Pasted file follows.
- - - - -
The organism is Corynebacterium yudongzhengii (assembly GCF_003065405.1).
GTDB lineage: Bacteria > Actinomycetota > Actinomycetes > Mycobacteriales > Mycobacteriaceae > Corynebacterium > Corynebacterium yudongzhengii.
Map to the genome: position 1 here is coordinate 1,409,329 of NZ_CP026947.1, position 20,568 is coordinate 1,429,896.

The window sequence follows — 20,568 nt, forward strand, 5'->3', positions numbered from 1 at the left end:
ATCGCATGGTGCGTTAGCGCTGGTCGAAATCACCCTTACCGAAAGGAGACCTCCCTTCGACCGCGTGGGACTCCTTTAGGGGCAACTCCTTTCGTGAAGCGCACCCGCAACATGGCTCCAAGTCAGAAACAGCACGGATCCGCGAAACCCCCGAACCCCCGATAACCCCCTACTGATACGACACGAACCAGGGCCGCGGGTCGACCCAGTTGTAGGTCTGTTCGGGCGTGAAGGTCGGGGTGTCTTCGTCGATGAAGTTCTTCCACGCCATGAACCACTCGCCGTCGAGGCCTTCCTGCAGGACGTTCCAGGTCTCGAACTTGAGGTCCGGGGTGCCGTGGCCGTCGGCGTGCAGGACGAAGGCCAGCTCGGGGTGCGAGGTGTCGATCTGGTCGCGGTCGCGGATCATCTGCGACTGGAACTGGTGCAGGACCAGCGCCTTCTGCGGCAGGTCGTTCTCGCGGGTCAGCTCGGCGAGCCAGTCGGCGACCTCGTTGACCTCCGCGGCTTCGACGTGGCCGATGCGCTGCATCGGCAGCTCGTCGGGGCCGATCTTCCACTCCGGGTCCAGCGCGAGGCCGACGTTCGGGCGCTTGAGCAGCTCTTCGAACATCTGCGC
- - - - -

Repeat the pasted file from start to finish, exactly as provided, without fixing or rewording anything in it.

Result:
The organism is Corynebacterium yudongzhengii (assembly GCF_003065405.1).
GTDB lineage: Bacteria > Actinomycetota > Actinomycetes > Mycobacteriales > Mycobacteriaceae > Corynebacterium > Corynebacterium yudongzhengii.
Map to the genome: position 1 here is coordinate 1,409,329 of NZ_CP026947.1, position 20,568 is coordinate 1,429,896.

The window sequence follows — 20,568 nt, forward strand, 5'->3', positions numbered from 1 at the left end:
ATCGCATGGTGCGTTAGCGCTGGTCGAAATCACCCTTACCGAAAGGAGACCTCCCTTCGACCGCGTGGGACTCCTTTAGGGGCAACTCCTTTCGTGAAGCGCACCCGCAACATGGCTCCAAGTCAGAAACAGCACGGATCCGCGAAACCCCCGAACCCCCGATAACCCCCTACTGATACGACACGAACCAGGGCCGCGGGTCGACCCAGTTGTAGGTCTGTTCGGGCGTGAAGGTCGGGGTGTCTTCGTCGATGAAGTTCTTCCACGCCATGAACCACTCGCCGTCGAGGCCTTCCTGCAGGACGTTCCAGGTCTCGAACTTGAGGTCCGGGGTGCCGTGGCCGTCGGCGTGCAGGACGAAGGCCAGCTCGGGGTGCGAGGTGTCGATCTGGTCGCGGTCGCGGATCATCTGCGACTGGAACTGGTGCAGGACCAGCGCCTTCTGCGGCAGGTCGTTCTCGCGGGTCAGCTCGGCGAGCCAGTCGGCGACCTCGTTGACCTCCGCGGCTTCGACGTGGCCGATGCGCTGCATCGGCAGCTCGTCGGGGCCGATCTTCCACTCCGGGTCCAGCGCGAGGCCGACGTTCGGGCGCTTGAGCAGCTCTTCGAACATCTGCGC